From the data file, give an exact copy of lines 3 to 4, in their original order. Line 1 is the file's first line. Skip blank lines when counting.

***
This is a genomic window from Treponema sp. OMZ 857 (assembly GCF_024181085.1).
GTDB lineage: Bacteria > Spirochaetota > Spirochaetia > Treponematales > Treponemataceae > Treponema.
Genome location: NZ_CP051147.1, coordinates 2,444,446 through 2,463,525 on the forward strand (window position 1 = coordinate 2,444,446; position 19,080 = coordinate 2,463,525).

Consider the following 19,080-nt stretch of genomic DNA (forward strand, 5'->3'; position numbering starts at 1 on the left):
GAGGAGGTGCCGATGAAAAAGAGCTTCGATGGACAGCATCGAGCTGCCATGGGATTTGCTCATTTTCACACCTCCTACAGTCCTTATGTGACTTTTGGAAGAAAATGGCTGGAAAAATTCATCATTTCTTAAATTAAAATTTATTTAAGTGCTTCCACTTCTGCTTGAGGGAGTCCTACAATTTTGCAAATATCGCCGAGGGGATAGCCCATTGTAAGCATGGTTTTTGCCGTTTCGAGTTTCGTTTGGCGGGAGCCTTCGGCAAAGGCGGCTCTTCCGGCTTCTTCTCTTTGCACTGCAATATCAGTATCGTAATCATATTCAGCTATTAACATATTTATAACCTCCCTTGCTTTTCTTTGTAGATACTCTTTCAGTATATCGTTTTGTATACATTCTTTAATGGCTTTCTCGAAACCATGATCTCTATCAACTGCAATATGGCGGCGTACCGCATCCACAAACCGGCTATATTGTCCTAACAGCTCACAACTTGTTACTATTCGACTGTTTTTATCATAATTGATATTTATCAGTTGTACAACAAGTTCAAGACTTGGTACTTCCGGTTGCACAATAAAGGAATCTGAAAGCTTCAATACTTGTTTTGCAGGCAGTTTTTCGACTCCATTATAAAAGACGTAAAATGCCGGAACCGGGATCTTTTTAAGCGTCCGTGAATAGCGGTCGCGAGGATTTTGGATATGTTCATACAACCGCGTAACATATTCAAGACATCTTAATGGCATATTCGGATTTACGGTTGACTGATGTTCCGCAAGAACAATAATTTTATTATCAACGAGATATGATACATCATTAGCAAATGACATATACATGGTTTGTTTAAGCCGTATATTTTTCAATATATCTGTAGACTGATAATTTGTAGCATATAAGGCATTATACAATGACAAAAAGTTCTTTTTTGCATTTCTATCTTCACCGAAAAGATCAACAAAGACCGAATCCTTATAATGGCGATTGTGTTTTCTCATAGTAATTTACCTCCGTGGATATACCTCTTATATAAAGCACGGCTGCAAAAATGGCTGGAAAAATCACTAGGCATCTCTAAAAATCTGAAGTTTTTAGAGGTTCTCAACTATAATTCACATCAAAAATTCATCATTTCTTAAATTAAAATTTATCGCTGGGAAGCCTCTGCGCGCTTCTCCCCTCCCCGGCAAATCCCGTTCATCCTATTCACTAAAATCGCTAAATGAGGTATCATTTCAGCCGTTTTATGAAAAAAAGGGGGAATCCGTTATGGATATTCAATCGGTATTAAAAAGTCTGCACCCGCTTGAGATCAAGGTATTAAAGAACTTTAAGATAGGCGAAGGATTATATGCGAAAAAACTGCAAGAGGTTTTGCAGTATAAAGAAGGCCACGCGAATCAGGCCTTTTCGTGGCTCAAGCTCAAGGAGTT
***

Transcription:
Genome location: NZ_CP051147.1, coordinates 2,444,446 through 2,463,525 on the forward strand (window position 1 = coordinate 2,444,446; position 19,080 = coordinate 2,463,525).

Consider the following 19,080-nt stretch of genomic DNA (forward strand, 5'->3'; position numbering starts at 1 on the left):